HK leader ‘won’t allow US interference’ in protests
Lam says it is 'extremely inappropriate', as ex-US defence secretary backs moral support for demonstrators
HONG KONG An escalation of violence cannot solve social issues in Hong Kong, the leader of the city Carrie Lam said yesterday, adding that she deeply regretted interference by foreign parliaments in the Asian financial hub's matters.
Mrs Lam was speaking after another weekend of sometimes violent clashes in the former British colony, with police firing tear gas to disperse protesters, who at times smashed windows and started street fires.
"It is extremely inappropriate for foreign Parliaments to interfere in HKSAR internal affairs in any way, and (we) will not allow (the US) to become a stakeholder in HKSAR matters,"Mrs Lam said, referring to Hong Kong's status as a special administrative region of China.
During a rally at the US Consulate on Sunday, thousands of demonstrators had called for help in bringing democracy to Hong Kong. The protesters wanted the US Congress to pass legislation that would require Washington to make an annual assessment of whether Hong Kong is sufficiently autonomous from China to retain special US trade and economic benefits.
China has accused foreign forces of trying to hurt Beijing by creating chaos in Hong Kong and warned other nations against interfering in what it called an internal affair.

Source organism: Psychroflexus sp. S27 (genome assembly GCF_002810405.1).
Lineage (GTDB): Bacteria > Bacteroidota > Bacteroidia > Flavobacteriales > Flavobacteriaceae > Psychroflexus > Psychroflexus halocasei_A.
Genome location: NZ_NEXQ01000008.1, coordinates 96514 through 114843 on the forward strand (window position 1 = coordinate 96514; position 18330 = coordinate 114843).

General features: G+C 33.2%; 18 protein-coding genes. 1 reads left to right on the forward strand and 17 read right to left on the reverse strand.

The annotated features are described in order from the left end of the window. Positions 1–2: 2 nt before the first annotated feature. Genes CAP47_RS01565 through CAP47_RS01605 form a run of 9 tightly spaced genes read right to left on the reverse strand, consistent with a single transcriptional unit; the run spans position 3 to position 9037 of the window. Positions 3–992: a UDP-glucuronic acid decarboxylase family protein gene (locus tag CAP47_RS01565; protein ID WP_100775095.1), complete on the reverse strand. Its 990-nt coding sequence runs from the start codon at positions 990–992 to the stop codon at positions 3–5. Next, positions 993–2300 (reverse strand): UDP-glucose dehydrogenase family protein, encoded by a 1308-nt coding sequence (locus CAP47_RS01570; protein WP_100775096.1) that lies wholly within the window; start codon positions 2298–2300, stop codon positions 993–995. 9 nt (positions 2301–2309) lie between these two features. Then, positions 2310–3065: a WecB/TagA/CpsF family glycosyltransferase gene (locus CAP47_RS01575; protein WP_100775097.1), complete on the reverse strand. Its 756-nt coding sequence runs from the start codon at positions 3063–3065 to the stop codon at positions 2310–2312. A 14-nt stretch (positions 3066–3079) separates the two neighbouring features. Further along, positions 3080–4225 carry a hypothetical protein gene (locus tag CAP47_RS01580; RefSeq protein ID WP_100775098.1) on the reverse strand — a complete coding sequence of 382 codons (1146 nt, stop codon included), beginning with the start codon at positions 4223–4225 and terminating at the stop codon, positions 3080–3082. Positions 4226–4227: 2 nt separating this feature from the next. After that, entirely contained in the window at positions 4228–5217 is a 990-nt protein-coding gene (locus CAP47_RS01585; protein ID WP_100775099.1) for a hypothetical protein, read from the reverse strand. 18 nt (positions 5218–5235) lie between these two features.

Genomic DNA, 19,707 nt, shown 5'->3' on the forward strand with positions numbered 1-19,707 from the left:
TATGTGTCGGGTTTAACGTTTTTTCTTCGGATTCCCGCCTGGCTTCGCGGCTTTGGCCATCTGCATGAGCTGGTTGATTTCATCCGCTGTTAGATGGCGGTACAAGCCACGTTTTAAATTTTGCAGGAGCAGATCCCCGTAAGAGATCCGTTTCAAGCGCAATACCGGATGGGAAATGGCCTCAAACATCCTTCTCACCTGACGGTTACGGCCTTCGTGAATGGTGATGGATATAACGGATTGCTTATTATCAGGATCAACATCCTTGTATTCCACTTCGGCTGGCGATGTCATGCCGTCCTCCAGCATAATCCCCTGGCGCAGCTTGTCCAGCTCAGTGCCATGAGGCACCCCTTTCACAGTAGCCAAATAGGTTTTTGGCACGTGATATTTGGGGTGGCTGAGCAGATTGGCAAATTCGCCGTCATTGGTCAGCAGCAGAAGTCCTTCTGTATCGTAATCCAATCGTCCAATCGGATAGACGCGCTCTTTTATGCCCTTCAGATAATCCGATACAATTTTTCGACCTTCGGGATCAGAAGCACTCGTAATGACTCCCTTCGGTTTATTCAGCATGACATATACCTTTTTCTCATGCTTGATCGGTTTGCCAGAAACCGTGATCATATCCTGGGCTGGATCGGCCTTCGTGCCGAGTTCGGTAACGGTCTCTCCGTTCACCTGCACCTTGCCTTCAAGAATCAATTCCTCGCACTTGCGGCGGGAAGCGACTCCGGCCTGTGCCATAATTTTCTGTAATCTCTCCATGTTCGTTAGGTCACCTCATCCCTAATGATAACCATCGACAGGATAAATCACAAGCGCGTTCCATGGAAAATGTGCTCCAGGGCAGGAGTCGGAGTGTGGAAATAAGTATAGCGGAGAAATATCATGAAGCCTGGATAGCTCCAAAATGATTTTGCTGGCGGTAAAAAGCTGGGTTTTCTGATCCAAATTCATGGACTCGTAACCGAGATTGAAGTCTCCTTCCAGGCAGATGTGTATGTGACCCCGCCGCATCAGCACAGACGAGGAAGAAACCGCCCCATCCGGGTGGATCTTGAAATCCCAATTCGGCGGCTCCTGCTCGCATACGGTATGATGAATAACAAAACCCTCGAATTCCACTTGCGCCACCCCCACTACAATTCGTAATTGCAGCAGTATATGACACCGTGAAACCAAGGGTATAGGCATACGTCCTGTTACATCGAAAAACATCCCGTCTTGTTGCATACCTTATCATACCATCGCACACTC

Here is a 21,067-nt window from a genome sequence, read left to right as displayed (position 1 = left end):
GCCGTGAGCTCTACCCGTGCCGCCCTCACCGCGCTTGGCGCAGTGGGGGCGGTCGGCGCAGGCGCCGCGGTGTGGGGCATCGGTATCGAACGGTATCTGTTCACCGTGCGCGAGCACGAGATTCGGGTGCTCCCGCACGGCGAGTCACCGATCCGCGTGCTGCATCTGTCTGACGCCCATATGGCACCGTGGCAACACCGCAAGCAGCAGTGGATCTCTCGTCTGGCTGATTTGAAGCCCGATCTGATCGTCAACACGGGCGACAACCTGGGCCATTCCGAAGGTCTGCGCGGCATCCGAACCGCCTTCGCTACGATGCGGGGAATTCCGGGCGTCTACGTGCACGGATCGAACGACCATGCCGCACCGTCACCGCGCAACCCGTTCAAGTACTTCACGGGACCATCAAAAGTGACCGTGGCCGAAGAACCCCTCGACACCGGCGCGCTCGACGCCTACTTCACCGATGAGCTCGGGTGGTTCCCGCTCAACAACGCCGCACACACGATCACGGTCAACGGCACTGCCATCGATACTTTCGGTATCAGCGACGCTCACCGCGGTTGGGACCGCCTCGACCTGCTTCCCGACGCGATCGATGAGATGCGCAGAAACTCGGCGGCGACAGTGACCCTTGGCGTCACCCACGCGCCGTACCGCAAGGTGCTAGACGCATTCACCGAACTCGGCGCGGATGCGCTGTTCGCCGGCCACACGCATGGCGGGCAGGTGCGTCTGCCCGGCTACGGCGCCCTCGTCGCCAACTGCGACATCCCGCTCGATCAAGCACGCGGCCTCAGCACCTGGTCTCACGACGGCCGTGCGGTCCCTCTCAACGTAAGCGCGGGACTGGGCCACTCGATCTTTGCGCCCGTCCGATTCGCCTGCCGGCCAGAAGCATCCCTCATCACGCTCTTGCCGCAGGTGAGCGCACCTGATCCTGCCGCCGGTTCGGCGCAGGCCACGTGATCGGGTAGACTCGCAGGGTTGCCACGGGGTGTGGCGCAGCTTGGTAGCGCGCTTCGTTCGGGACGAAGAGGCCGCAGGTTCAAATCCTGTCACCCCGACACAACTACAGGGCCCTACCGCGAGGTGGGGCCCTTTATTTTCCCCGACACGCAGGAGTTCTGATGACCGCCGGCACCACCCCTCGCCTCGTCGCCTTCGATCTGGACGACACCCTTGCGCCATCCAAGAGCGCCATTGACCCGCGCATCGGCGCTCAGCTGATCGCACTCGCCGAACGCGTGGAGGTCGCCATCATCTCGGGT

On Monday, former US defence secretary Jim Mattis said the pro-democracy protests were "not an internal" Chinese matter and the US should offer at least moral support to the demonstrators.
After three months of unrest, Mrs Lam last week withdrew a controversial extradition Bill that had triggered the protests, but the gesture failed to appease many demonstrators.
Anger over the now-shelved Bill has triggered public opposition to Beijing that had dwindled after 2014, when the authorities faced down a pro-democracy movement that occupied streets for 79 days in the central business district.
"Escalation and continuation of violence cannot solve the issues faced by our society now," Mrs Lam told a news conference yesterday.
"It will only deepen the conflict, contradiction, splits, and even hatred in society."
Many initially peaceful protests in the past three months have degenerated into encounters between baton-wielding riot police and activists, leading to scores of injuries and about 1,300 arrests.
In his first speech mentioning the unrest, billionaire Li Ka Shing urged political leaders to offer young people an olive branch, calling them "masters of our future", according to an online video of remarks to a small crowd during a monastery visit on Sunday.
Hong Kong returned to China in 1997 under a "one country, two systems" formula that guarantees freedoms not enjoyed in China. Many Hong Kong residents fear Beijing is eroding that autonomy; China denies the accusation of meddling.
Mrs Lam said her administration's actions, including the Bill's formal withdrawal, were "not directly to stop these protests and violence".
She added: "It is really to express my sincerity to start a dialogue with the people." - REUTERS